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Financial Conduct Authority Calls for Improvements in ESG Benchmarks
April 20, 2023
Profile photo of contributor Sara Bussiere
Special Counsel | Global Litigation

Last month, the Financial Conduct Authority (FCA) announced that, after conducting a “preliminary review” of ESG benchmarks, “the overall quality of ESG-related disclosures made by benchmark administrators was poor” and improvements were necessary to ensure that the benchmarks were based on quality, consistent, and reliable data. On March 23, 2023, the FCA sent a letter to benchmark administrators explaining that it expected the administrators to develop, and be prepared to explain upon request, their strategies to address a number of issues raised in the letter, which address deficiencies concerning benchmark statements, benchmark methodologies, low carbon benchmarks regulations, and the robustness and reliability of ESG benchmarks. The key deficiencies identified include:

  • Not enough detail on the ESG factors considered in benchmark methodologies;
  • Not ensuring that the underlying methodologies for ESG data and ratings products used in benchmarks are accessible, clearly presented and explained to users;
  • Not fully implementing ESG disclosure requirements; and
  • Benchmark administrators failing to implement their ESG benchmarks’ methodologies correctly – for example, using outdated data and ratings or failing to apply ESG exclusion criteria.

For any administrators who fail to develop strategies to address these deficiencies, the FCA intends to “deploy [its] formal supervisory tools and, where appropriate, consider enforcement action[.]”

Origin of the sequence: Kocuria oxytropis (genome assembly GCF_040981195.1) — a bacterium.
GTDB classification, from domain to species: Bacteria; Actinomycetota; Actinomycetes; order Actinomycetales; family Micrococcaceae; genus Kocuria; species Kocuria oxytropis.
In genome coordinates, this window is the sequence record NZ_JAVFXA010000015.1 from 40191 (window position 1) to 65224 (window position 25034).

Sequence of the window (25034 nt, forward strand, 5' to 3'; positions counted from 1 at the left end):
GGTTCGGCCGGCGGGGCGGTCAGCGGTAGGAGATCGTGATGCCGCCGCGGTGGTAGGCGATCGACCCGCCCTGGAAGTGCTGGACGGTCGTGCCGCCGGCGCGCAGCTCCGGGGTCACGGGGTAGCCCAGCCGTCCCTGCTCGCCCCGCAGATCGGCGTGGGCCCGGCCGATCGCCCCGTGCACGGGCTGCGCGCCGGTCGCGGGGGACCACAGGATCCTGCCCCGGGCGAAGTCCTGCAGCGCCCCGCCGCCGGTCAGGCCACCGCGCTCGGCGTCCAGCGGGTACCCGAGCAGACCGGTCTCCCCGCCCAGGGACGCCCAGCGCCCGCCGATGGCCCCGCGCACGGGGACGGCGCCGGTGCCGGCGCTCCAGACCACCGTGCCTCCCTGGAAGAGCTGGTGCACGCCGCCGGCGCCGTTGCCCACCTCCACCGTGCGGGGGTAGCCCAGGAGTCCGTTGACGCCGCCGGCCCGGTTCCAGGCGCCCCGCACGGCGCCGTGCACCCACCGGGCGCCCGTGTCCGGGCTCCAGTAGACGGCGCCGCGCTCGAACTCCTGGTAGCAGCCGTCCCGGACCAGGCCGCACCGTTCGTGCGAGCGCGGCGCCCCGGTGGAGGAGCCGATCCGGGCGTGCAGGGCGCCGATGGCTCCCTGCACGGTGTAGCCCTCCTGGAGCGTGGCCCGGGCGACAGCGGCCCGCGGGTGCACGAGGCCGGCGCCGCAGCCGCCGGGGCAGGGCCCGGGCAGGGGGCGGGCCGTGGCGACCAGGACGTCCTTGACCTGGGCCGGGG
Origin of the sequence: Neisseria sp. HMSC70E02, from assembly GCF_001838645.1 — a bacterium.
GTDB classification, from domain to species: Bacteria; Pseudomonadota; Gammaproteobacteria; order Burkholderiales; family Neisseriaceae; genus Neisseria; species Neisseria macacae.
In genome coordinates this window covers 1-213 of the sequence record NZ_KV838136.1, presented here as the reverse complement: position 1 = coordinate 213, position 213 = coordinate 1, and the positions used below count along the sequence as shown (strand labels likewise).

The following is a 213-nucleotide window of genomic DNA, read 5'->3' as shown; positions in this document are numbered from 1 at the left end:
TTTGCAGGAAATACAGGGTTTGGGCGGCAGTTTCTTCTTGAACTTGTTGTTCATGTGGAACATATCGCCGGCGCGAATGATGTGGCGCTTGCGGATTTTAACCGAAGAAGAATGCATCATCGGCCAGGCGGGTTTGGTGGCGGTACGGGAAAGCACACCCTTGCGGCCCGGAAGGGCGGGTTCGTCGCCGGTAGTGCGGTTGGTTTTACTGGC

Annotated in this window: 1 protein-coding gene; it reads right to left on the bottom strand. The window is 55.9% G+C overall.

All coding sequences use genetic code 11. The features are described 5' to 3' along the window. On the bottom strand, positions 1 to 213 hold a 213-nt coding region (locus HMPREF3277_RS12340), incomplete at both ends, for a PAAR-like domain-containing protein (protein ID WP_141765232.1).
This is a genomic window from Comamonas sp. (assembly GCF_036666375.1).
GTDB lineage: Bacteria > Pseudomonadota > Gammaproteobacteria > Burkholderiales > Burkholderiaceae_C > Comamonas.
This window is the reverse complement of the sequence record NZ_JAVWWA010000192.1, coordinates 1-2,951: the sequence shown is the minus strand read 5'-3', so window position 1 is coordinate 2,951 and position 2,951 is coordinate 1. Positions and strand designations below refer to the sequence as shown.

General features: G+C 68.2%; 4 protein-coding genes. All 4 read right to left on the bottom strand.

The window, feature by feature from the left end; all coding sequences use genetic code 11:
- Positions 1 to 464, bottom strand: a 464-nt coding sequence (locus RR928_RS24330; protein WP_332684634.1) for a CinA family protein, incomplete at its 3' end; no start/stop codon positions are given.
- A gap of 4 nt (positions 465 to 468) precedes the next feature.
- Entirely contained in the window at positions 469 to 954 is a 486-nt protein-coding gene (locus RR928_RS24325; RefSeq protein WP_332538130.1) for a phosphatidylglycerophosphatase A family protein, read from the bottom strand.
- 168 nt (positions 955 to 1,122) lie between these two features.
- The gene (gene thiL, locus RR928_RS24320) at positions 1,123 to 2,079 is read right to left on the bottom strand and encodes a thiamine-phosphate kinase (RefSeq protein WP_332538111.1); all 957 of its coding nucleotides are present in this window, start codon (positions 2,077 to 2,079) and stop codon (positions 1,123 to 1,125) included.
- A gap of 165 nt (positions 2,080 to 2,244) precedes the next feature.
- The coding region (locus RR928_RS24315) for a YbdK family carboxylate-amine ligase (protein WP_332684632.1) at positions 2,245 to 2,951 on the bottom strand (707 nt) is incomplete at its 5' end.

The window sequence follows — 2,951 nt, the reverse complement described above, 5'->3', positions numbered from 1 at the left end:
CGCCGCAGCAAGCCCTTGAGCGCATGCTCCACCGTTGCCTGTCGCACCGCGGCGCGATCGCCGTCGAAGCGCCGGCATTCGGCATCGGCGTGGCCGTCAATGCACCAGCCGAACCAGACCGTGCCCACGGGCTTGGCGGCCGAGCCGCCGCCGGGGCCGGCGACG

Taking the Temperature: The FCA has made it clear that it is and will remain focused on ensuring accurate and reliable disclosures, particularly with respect to ESG-related data. As the FCA has recognized, benchmark administrators, as users of ESG data, bear responsibility for ensuring that the data and methodologies used to formulate their benchmarks are accurate and reliable. In September 2022, the FCA sent a letter to benchmark administrators detailing its “supervisory priorities” in, among other areas, disclosure and quality of data and data controls. In that letter, the FCA detailed the risks associated with each area and the expectations for administrators in addressing those risks. For example, with respect to disclosure, the FCA highlighted the growth of the ESG sector, and how “the subjective nature of ESG factors, and how ESG data and ratings are incorporated into benchmark methodologies, give rise to an increased risk of poor disclosures in ESG benchmark statements,” which could result in a misalignment between the quality of the benchmark and investor expectations. In a related development, the FCA recently extended the publication date for its sustainability disclosure requirements in order to review and consider the approximately 240 responses it received during the consultation period on its proposals. In its announcement, the FCA reiterated that “[t]o create a UK market that functions competitively and effectively for the benefit of consumers, those consumers must be able to trust sustainable investment products” and that their proposals aim to “build confidence and to help consumers navigate the market and make better informed decisions.” As we have observed, however, including with respect to ESG ratings, the potential for inconsistencies and inaccuracies in the source data, methodologies and weightings of the various aspects of ESG-related benchmarks continues to be an issue.

(This article originally appeared in Cadwalader Climate, a twice-weekly newsletter on the ESG market.)

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